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Watch SpaceX catch Starship Super Heavy booster with ‘chopsticks’ in this animation


A new SpaceX video gives us a glimpse of the future — the very near future, perhaps.

Late last week, Elon Musk‘s company posted on X a 60-second animation showing Super Heavy — the first stage of SpaceX’s giant new Starship rocket — coming back down to Earth after a liftoff.

SpaceX has made rocket landings relatively routine, commonly bringing back the first stages of its workhorse Falcon 9 and powerful Falcon Heavy vehicles. But the touchdown in the animation is different: It’s a midair catch performed by the “chopstick” arms of the huge launch tower at Starbase, SpaceX’s site in South Texas.

Still from an animation showing a SpaceX Starship Super Heavy booster being caught by the “chopstick” arms of its launch tower after a liftoff. (Image credit: SpaceX)

And that is indeed what SpaceX plans to do on launches of the 400-foot-tall (122 meters) Starship, the biggest and most powerful rocket ever built. Bringing Super Heavy back down directly on the launch mount will allow SpaceX to refurbish and relaunch the vehicle much more efficiently, Musk has said.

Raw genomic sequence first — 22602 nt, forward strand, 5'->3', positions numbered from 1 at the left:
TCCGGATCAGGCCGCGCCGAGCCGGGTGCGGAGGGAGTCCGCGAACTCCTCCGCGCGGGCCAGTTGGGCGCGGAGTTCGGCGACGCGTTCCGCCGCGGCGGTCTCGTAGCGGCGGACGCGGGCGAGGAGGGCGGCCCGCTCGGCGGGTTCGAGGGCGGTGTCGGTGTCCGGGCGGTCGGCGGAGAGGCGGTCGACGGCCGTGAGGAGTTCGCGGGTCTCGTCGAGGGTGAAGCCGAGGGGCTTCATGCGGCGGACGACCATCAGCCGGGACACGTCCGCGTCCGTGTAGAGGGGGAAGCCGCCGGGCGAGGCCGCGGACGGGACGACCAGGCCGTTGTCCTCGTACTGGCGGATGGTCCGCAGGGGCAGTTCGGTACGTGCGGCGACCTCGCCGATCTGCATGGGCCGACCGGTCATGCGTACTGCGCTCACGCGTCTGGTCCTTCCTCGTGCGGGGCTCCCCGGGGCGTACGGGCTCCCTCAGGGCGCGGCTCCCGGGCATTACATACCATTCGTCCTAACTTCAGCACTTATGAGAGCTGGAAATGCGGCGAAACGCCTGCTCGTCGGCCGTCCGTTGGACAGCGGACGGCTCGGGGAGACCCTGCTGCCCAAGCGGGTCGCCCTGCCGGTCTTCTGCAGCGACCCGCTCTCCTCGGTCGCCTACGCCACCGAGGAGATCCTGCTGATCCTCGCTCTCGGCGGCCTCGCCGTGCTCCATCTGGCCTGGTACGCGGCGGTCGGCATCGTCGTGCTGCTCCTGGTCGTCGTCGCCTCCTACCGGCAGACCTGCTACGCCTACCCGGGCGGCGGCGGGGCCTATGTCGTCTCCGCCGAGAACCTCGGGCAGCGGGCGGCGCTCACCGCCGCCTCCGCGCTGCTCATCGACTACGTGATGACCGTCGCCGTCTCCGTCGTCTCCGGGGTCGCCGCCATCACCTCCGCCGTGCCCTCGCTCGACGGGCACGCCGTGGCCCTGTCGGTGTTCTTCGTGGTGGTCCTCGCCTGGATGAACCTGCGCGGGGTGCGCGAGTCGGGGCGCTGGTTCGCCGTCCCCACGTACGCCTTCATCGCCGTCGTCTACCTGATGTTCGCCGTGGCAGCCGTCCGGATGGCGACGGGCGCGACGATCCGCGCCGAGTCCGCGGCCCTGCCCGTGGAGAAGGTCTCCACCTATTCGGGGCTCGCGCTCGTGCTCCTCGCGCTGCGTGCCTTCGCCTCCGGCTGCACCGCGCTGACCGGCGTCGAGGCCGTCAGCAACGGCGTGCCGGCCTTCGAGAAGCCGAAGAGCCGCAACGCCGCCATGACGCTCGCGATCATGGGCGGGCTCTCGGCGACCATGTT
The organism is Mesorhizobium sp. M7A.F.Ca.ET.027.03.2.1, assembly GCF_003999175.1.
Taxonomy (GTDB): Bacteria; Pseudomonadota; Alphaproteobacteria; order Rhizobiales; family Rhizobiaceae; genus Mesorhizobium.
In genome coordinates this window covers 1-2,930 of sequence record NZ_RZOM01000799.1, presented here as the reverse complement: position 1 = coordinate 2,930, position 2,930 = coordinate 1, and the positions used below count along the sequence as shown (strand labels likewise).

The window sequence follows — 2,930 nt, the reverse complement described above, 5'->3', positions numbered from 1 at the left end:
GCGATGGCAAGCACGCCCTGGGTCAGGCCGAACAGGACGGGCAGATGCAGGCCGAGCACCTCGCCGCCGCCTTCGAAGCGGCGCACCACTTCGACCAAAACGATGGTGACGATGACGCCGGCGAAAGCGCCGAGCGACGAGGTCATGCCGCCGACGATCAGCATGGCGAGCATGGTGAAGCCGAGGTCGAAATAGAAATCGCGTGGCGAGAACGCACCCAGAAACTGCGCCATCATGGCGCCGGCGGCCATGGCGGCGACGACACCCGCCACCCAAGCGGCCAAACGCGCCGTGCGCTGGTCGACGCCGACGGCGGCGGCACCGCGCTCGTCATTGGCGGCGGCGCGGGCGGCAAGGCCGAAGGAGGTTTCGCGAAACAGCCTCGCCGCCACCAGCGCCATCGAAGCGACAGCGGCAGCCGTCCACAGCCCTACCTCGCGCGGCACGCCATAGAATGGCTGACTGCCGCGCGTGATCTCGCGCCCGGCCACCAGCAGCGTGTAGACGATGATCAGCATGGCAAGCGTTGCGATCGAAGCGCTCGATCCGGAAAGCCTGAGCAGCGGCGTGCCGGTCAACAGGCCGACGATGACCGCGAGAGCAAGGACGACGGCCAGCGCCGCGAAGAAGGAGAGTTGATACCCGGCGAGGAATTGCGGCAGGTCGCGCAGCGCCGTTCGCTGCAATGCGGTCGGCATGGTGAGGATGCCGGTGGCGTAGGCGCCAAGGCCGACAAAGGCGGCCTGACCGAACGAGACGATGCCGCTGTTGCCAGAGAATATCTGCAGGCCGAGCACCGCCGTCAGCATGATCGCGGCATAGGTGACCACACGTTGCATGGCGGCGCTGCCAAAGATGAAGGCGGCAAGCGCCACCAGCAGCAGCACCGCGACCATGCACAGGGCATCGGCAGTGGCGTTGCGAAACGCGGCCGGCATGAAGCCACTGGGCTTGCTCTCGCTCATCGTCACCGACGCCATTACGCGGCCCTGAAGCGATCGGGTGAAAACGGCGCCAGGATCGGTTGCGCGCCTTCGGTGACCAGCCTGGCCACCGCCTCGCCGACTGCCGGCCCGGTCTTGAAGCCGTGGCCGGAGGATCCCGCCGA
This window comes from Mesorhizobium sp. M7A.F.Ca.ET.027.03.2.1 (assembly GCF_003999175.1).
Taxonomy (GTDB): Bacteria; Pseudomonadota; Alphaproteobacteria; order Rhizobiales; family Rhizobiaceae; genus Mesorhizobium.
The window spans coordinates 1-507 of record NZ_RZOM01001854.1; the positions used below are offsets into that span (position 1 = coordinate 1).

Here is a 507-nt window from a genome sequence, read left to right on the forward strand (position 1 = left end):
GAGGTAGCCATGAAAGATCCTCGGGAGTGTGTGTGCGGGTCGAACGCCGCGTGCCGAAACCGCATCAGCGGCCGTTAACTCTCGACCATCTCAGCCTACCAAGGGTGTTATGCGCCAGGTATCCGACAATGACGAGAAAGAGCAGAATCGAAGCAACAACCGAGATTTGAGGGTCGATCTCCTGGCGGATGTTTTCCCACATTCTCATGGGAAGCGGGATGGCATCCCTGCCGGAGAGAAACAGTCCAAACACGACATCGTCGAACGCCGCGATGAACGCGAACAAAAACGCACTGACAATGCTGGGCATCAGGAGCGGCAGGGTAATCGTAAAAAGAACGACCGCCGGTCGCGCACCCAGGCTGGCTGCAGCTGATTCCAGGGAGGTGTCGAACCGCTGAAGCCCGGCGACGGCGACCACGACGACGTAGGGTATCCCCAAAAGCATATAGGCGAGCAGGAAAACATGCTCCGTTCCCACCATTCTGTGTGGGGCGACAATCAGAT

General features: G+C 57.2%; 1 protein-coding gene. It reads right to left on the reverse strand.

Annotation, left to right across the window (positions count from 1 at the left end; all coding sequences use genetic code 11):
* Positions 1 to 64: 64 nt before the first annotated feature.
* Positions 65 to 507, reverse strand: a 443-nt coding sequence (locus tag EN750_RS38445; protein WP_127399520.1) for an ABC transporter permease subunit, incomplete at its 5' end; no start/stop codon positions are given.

And we may not have to wait long to see the animation come to life.

“I think we should try to catch the booster with the mechazilla arms next flight!” Musk said via X on June 6, shortly after Starship’s fourth-ever test flight. (“Mechazilla” is the nickname he’s given to Starbase’s launch tower.)

SpaceX is taking steps to make this happen. On June 27, the company posted on X a short video of the chopstick arms closing around a stationary Super Heavy sitting on the launch mount.

“Starbase team testing the tower chopsticks for the upcoming catch of a Super Heavy booster,” SpaceX wrote in a description of the video.

Related: SpaceX’s Starship 4th flight test looks epic in these stunning photos

Starship’s four test flights to date occurred in April and November of 2023 and March 18 and June 6 of this year. The vehicle has performed better on each successive mission.

For example, Starship’s two stages failed to separate on the debut flight, which lasted less than four minutes. But on the most recent mission, both Super Heavy and the upper stage — known as Starship or simply Ship — achieved their main goals, coming back to Earth for ocean splashdowns in their desired areas.

SpaceX is developing Starship to get people and cargo to distant destinations like the moon and Mars. Both Super Heavy and Ship are designed to be rapidly reusable, the breakthrough that Musk thinks will revolutionize spaceflight.

Starship already has a moon mission on its docket. NASA picked the stainless-steel vehicle to be the first crewed lander for its Artemis moon program; if all goes to plan, Starship will land astronauts near the moon’s south pole on the Artemis 3 mission in late 2025.

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